4. Materials and Methods

4.1. Data Collection

Our study was conducted between January 2020 and September 2022. The subjects were recruited through the physiotherapy clinic and the Department and Clinic of Cardiology and Internal Medicine of the Institute of Maritime and Tropical Medicine in Gdynia, Poland, as well as via social media. One hundred patients participated in the study, 80 of whom were enrolled at the qualification stage, and 20 patients were excluded during the study. Ten patients were excluded due to the inability to participate in all stages for reasons related to infection, six for reasons related to the coronavirus disease 2019 (COVID-19) pandemic, and four for no reason provided. As a result, 60 patients completed all stages of the study. Based on medical records, history taking and biochemical parameters, we included patients who presented with carbohydrate-lipid metabolism disorders such as impaired glucose tolerance and hyperinsulinemia/insulin resistance. We excluded those with a history of diabetes mellitus, those taking medications that may modify glucose metabolism, those with uncontrolled hypertension, clinically significant arrhythmias, deep and superficial vein thrombosis, acute kidney injury, acute liver failure, malignancies and autoimmune and infectious diseases. MLD was considered to be contraindicated in those after surgery within the last six months, those with dermatitis or hematomas in the abdomen, groin and/or neck, and those who for any reason were unable to understand and/or follow instructions.
The patients were divided into four groups. Group I included 15 patients with a normal body mass index (BMI 22 ± 2 kg/m2, age 39 ± 13 years), group II included 15 overweight patients (BMI 28 ± 2 kg/m2, age 39 ± 11 years), and group III included 10 obese patients (BMI 34 ± 2 kg/m2, age 39 ± 11 years). Twenty subjects (subjects with a normal body mass index, overweight subjects, obese subjects; BMI 24 ± 4 kg/m2, age 39 ± 12 years) were included in group IV as controls.
Fourteen women and one man were included in group I, eleven women and four men were included in group II and nine women and one man were included in group III. The control group included twelve women and eight men.
All subjects received oral and written information about the study, and written informed consent forms were obtained prior to study inclusion.
The study was approved by the Bioethics Committee of the Medical University of Gdańsk (consent No. NKBBN/692/2019–2020; date of approval: 30 January 2020), and the study was conducted in accordance with the principles of the Declaration of Helsinki after the amendment in 2013.

4.2. Anthropometric and Blood Pressure Measurements

To determine BMI and waist–hip ratio (WHR) using the same scale, anthropometric measurements were performed in the patients of the study group and in the control group. To assess bioelectrical impedance, we used the Tanita SC-240 body composition analyzer (Tanita Corporation, Tokyo, Japan). During all measurements, the subject stood still, looking straight ahead, with feet together and arms at the sides. In addition, blood pressure was checked at each session with the physiotherapist.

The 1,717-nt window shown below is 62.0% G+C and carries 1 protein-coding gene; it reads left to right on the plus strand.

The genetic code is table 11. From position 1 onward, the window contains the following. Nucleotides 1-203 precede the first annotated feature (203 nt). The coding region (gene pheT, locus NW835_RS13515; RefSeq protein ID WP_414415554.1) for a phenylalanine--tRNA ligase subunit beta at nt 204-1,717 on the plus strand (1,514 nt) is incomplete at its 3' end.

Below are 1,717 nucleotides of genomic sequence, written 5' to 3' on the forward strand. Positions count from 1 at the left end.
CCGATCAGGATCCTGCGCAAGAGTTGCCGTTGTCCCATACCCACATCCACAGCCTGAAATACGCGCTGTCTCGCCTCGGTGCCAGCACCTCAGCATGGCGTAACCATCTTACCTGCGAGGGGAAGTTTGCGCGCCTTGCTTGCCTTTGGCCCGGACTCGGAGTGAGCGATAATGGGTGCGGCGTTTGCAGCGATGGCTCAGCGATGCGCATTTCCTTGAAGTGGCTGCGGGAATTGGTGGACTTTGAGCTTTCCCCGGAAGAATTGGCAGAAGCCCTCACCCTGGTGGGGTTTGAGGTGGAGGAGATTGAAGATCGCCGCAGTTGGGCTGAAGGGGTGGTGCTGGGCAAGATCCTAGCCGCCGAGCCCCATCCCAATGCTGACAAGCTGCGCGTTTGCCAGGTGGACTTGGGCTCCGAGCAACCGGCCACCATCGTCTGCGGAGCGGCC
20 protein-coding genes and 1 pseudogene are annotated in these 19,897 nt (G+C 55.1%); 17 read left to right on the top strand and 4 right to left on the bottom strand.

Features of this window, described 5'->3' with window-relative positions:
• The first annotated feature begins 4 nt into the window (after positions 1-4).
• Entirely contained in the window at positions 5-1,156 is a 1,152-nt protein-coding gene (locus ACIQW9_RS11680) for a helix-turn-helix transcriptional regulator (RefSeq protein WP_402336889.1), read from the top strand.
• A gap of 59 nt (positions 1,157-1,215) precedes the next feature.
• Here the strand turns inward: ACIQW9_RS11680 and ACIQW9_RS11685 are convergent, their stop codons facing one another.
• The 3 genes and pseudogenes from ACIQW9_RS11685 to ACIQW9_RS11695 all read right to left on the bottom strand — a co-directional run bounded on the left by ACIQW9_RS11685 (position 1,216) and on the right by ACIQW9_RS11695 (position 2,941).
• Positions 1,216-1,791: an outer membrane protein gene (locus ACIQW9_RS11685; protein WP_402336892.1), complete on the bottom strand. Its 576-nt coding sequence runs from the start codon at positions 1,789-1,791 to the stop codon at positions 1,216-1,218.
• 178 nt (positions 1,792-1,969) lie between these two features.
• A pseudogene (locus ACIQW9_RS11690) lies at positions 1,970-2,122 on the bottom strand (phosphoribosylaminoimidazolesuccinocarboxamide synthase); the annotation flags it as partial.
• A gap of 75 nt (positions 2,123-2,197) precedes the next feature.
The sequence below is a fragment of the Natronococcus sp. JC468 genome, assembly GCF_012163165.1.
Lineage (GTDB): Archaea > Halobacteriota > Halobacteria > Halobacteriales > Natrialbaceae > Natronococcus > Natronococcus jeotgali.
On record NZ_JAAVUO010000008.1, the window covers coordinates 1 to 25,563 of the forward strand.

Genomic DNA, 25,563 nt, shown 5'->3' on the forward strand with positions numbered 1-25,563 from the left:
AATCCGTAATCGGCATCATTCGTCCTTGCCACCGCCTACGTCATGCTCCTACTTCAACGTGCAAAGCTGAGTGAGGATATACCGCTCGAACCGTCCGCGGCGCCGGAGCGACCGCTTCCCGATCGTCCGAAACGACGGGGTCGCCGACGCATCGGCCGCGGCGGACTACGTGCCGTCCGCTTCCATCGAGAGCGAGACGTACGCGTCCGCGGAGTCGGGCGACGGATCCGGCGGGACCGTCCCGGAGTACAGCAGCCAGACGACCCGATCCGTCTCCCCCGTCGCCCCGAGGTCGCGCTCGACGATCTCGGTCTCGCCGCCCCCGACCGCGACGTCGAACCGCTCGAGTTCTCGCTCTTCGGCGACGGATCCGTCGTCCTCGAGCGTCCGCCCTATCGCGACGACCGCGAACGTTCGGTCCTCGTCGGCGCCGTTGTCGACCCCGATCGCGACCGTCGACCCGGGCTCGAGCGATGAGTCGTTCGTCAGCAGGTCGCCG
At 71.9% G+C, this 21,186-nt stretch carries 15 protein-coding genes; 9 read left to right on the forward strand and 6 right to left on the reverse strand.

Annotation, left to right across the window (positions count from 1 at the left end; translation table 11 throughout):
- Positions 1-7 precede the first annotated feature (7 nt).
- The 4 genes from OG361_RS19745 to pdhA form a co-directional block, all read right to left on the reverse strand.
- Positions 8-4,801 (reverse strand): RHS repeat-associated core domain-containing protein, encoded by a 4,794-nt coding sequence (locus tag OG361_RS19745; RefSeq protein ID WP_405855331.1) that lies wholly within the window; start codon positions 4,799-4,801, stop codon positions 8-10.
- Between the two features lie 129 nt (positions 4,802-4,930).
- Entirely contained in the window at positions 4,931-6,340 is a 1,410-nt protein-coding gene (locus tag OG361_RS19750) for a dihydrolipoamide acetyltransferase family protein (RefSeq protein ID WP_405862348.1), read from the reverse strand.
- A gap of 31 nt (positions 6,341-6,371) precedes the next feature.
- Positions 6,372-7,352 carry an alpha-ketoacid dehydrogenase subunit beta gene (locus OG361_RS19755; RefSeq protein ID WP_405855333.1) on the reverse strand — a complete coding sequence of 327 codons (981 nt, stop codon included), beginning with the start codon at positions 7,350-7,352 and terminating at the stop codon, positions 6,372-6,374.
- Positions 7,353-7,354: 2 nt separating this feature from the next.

The detailed procedures for anthropometric measurement, bioelectrical impedance assessment and blood pressure assessment have been described in detail in our previous publications [14,32].

4.3. Sample Collection and Laboratory Analyses

Following qualification, blood samples were collected to assess the concentration of FPG, 2h-PG, HbA1c, insulin, C-peptide, hsCRP, total cholesterol, high-density lipoprotein cholesterol (HDL-C), low-density lipoprotein cholesterol (LDL-C), triglycerides (TG), VEGF, interleukin-10 (IL-10), leptin and adiponectin. They were collected twice from each subject (at stage 0′ and stage 1′). Biochemical parameters were checked in patients from the study group at stage 0′ (before MLD therapy) and then at stage 1′ (one month after MLD therapy). The same tests in the case of those in the control group were carried out at stage 0′ and stage 1′, and the time frame between the collections at stage 0′ and 1′ was the same as in the study group.
FPG and 2h-PG levels were determined by means of hexokinase and spectrophotometry (Cobas 8000 analyzer, Roche, Switzerland); HbA1c and hsCRP levels were determined using immunoturbidimetry (Cobas 8000 analyzer, Roche, Switzerland); and the level of C-peptide was determined by the ECLIA electrochemiluminescence method. In addition, total cholesterol, HDL-C, LDL-C and TG were determined with colorimetry (Cobas 8000, Roche, Switzerland) and insulin levels were determined using chemiluminescence (Cobas e601; Roche, Switzerland). Insulin resistance was assessed by calculating the homeostasis of the insulin resistance assessment model (HOMA-IR) [71] according to the following formula: HOMA-IR = (FPG × fasting serum insulin)/405, assuming <2 as normal in adults. The FPG and fasting serum insulin units for HOMA-IR calculation were mg/dL and µIU/mL, respectively. Blood samples taken to measure VEGF, IL-10 leptin and adiponectin levels were transported to the lab within 2 h; each sample was centrifuged at 2500 RPM for 15 min. The obtained blood serum was preserved in Eppendorf tubes (1.5 mL tubes, Eppendorf, Hamburg, Germany) and frozen at −80 °C until the day of testing. Adiponectin, leptin and VEGF, IL-10 levels were measured using ELISA enzyme immunoassay (R&D Systems, Minneapolis, MN, USA) according to the manufacturer’s protocol. The absorbance level was measured on an automatic plate reader (ChroMate 4300, Awareness Technology, Inc., Palm City, FL, USA). Reference curves were prepared according to the manufacturer’s recommendations. Detailed information about subject recruitment and the study methodology is presented in Figure 1.